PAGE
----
The key to burning less fuel is making cars and trucks more efficient and putting that efficiency to work in improving fuel economy. The U.S. federal government sets a fuel-economy standard for all passenger vehicles. However, these standards have remained mostly constant for the past decade. In addition, sales of lower-fuel-economy light trucks, such as SUVs, pickups, and minivans, have increased dramatically. As a result, on average, the U.S. passenger-vehicle fleet actually travels less distance on a gallon of gas than it did twenty years ago. This has led to an increase in heat-trapping gas emissions from cars and trucks and to an increase in smog-forming and toxic emissions resulting from the production and transportation of gasoline to the fuel pump.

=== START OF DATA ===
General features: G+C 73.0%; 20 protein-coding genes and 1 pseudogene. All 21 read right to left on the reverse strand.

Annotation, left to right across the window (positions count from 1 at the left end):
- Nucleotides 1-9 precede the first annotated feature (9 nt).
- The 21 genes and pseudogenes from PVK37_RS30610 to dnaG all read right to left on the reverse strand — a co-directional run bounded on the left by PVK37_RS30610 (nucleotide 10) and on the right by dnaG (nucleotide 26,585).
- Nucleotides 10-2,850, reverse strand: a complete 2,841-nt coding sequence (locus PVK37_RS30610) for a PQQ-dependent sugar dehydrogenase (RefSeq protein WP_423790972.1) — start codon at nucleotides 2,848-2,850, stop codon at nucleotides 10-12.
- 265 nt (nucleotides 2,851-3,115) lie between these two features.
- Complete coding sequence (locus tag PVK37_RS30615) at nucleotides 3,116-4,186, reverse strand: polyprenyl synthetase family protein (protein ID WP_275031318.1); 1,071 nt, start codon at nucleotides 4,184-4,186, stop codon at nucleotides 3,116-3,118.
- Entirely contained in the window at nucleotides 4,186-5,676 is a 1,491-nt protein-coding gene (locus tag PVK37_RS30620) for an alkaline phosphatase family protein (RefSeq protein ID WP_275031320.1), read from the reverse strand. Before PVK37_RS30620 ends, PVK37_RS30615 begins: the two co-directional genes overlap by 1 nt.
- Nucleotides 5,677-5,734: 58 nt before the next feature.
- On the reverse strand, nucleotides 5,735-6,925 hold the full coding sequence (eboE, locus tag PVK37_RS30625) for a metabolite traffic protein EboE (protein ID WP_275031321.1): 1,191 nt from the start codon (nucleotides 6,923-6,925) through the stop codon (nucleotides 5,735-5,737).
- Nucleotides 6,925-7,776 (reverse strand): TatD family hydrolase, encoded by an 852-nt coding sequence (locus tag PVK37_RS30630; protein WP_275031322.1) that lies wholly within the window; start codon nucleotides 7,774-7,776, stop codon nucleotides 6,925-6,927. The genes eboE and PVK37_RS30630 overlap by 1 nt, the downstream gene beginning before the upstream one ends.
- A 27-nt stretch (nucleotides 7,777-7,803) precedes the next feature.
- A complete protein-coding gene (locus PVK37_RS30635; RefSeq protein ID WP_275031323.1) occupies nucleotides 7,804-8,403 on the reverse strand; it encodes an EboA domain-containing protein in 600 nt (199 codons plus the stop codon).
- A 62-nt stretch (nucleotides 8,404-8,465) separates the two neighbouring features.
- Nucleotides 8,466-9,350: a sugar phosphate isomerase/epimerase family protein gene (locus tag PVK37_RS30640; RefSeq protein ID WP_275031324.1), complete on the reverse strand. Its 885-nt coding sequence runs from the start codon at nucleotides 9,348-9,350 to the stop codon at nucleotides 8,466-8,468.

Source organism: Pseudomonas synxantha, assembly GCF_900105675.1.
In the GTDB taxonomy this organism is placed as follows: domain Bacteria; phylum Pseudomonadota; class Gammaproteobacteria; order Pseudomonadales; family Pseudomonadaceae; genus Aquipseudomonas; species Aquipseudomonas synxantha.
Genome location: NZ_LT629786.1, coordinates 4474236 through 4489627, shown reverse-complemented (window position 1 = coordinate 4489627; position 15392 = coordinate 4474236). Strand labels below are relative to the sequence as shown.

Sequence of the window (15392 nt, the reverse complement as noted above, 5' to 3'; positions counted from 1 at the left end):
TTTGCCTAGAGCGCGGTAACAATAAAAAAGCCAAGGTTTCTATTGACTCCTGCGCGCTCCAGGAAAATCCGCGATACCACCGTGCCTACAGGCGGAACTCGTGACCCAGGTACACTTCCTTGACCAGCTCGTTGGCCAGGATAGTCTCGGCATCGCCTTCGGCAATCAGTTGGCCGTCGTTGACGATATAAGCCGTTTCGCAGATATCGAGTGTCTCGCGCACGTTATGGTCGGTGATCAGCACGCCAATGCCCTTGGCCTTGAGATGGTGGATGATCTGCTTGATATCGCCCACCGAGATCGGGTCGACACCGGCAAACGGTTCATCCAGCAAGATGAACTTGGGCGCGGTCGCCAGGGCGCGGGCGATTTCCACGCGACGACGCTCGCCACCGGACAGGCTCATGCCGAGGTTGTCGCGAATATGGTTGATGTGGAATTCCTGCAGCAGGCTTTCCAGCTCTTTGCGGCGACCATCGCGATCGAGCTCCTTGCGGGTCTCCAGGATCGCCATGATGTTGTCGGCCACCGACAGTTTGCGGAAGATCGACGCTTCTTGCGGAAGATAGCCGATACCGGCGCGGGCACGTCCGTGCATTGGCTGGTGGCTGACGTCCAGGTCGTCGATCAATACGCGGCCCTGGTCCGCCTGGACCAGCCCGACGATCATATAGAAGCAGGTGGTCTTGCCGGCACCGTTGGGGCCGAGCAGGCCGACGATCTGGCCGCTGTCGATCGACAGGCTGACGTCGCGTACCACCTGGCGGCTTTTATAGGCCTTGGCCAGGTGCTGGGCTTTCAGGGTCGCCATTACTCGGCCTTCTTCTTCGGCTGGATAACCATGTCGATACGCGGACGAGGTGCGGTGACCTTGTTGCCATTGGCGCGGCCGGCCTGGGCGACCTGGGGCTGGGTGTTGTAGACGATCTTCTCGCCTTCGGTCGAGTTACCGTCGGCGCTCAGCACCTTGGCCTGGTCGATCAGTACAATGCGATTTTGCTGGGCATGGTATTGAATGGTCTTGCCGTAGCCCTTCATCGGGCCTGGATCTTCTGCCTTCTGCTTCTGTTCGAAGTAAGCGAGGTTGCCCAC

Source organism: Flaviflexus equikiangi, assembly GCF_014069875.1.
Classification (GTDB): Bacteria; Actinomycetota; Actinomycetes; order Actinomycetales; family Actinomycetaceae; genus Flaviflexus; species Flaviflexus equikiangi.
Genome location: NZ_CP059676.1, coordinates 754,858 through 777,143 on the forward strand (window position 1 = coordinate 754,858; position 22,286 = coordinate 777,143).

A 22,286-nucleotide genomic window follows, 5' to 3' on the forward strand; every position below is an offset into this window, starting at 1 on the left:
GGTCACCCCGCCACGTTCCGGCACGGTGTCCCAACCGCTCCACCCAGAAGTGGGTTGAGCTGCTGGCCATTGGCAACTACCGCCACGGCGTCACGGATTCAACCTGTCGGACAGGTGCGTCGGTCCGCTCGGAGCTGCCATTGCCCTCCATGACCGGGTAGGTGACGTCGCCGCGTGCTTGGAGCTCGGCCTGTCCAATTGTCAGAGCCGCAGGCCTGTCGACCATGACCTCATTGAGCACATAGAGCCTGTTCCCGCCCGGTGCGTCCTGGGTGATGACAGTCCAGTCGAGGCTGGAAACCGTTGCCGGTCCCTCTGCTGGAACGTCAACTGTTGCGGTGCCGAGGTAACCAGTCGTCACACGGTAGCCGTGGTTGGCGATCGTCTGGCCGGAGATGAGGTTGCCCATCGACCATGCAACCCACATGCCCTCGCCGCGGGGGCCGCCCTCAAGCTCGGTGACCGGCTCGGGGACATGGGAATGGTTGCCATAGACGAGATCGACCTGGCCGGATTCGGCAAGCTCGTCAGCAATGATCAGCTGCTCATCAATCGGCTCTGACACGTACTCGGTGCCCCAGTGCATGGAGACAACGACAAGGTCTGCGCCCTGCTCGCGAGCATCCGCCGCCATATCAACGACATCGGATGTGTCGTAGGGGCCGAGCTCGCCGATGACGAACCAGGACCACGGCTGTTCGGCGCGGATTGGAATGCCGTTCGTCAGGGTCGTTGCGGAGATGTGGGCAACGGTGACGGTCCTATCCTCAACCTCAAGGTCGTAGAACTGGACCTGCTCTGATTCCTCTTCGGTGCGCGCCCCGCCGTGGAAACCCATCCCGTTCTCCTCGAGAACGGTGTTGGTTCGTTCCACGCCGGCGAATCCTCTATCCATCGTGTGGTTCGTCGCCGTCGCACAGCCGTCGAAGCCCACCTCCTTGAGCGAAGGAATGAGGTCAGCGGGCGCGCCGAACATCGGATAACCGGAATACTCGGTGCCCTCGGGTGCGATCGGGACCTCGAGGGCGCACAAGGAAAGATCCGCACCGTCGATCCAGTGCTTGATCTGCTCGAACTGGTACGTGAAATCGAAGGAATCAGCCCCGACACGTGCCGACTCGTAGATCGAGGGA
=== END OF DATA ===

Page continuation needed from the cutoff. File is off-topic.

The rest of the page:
This trend can be reversed through the use of existing technologies that help cars and trucks go farther on a gallon of gasoline. These include more efficient engines and transmissions, improved aerodynamics, better tires, and high strength steel and aluminum. More advanced technologies, such as hybrid-electric vehicles that use a gasoline engine and an electric motor plus a battery, can cut fuel use even further. These technologies carry with them additional costs, but pay for themselves through savings at the gasoline pump.
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